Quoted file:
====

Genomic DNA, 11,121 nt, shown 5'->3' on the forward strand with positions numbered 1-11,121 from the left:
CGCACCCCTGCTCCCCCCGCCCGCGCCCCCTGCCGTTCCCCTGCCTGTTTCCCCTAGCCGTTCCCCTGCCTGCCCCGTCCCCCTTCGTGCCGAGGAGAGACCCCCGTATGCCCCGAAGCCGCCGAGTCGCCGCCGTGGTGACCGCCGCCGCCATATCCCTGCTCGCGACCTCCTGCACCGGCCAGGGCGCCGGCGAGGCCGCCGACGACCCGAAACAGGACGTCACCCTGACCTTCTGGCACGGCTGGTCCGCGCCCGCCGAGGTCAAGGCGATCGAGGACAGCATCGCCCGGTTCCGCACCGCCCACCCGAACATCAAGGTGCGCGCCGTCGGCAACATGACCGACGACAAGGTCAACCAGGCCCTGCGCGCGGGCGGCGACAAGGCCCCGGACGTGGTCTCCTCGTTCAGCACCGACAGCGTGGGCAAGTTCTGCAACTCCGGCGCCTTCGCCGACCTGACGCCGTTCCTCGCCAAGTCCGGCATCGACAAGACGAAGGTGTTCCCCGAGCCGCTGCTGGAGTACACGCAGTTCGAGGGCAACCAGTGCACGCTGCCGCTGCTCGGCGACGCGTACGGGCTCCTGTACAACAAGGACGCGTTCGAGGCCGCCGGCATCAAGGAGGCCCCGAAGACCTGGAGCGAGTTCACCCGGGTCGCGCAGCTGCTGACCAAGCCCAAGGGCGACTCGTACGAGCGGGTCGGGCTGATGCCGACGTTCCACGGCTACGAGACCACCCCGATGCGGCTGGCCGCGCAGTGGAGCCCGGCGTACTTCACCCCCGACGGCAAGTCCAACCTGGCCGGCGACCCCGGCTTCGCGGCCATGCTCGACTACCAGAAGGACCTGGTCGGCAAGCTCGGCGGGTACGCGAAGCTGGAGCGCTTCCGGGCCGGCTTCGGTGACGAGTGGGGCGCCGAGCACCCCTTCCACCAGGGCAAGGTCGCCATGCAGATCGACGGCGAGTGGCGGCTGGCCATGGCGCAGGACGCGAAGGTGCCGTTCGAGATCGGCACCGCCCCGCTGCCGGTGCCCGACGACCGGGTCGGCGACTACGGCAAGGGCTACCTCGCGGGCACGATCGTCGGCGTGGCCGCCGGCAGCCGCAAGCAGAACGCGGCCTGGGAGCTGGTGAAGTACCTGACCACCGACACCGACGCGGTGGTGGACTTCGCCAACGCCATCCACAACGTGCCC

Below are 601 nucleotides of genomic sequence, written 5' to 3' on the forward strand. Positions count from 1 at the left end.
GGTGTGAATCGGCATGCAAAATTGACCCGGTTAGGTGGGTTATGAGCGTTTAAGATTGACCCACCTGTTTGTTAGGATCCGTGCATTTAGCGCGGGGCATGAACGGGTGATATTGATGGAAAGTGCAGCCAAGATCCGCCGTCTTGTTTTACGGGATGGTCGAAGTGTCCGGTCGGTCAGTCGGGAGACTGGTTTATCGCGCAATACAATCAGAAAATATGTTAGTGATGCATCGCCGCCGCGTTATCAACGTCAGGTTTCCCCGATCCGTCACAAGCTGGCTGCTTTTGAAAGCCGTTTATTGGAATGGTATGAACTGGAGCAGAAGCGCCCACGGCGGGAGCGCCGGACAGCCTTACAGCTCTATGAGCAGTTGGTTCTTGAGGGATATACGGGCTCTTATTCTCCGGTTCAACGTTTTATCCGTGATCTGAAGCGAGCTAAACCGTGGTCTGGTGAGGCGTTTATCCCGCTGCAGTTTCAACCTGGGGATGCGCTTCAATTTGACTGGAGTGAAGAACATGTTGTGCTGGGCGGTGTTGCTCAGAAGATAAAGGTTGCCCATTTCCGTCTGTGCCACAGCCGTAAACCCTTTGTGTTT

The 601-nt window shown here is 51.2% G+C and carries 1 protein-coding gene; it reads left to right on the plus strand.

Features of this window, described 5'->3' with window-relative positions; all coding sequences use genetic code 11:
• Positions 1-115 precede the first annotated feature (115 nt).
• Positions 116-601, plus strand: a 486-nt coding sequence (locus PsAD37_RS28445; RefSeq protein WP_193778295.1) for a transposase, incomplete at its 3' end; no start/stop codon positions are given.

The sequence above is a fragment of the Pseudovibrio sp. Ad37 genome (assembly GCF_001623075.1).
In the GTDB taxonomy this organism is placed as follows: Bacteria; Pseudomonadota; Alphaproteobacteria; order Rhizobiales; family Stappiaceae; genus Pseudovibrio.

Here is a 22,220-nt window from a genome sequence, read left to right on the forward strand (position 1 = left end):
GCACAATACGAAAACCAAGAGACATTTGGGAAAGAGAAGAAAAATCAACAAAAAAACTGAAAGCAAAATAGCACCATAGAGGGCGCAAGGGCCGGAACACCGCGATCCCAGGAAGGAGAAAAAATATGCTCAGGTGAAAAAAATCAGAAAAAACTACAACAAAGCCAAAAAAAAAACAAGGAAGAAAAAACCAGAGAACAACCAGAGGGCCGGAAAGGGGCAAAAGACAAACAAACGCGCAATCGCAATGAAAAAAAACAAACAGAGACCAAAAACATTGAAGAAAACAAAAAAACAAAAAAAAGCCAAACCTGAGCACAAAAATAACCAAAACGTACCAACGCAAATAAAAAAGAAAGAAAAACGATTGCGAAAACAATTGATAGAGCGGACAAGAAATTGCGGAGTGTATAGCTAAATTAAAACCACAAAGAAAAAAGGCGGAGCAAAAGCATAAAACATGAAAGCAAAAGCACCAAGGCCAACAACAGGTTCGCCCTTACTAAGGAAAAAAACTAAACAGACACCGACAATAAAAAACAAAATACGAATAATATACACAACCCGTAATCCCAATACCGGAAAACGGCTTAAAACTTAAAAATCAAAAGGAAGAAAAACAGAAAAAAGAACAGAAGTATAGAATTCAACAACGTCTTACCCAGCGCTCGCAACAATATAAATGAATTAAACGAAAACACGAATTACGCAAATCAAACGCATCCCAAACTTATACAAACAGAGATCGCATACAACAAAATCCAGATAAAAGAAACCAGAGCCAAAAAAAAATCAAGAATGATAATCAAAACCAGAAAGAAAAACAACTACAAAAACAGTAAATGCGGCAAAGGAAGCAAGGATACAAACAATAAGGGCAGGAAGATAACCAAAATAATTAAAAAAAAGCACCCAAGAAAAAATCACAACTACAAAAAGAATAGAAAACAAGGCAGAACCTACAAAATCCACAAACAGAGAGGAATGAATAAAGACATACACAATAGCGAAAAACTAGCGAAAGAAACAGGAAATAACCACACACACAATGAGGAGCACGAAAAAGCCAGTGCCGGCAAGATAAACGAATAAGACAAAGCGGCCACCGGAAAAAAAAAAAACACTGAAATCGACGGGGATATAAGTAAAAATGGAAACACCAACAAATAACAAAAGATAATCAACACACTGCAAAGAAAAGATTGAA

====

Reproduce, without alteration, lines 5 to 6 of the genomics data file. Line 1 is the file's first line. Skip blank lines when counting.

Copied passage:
The 601-nt window shown here is 51.2% G+C and carries 1 protein-coding gene; it reads left to right on the plus strand.

Features of this window, described 5'->3' with window-relative positions; all coding sequences use genetic code 11: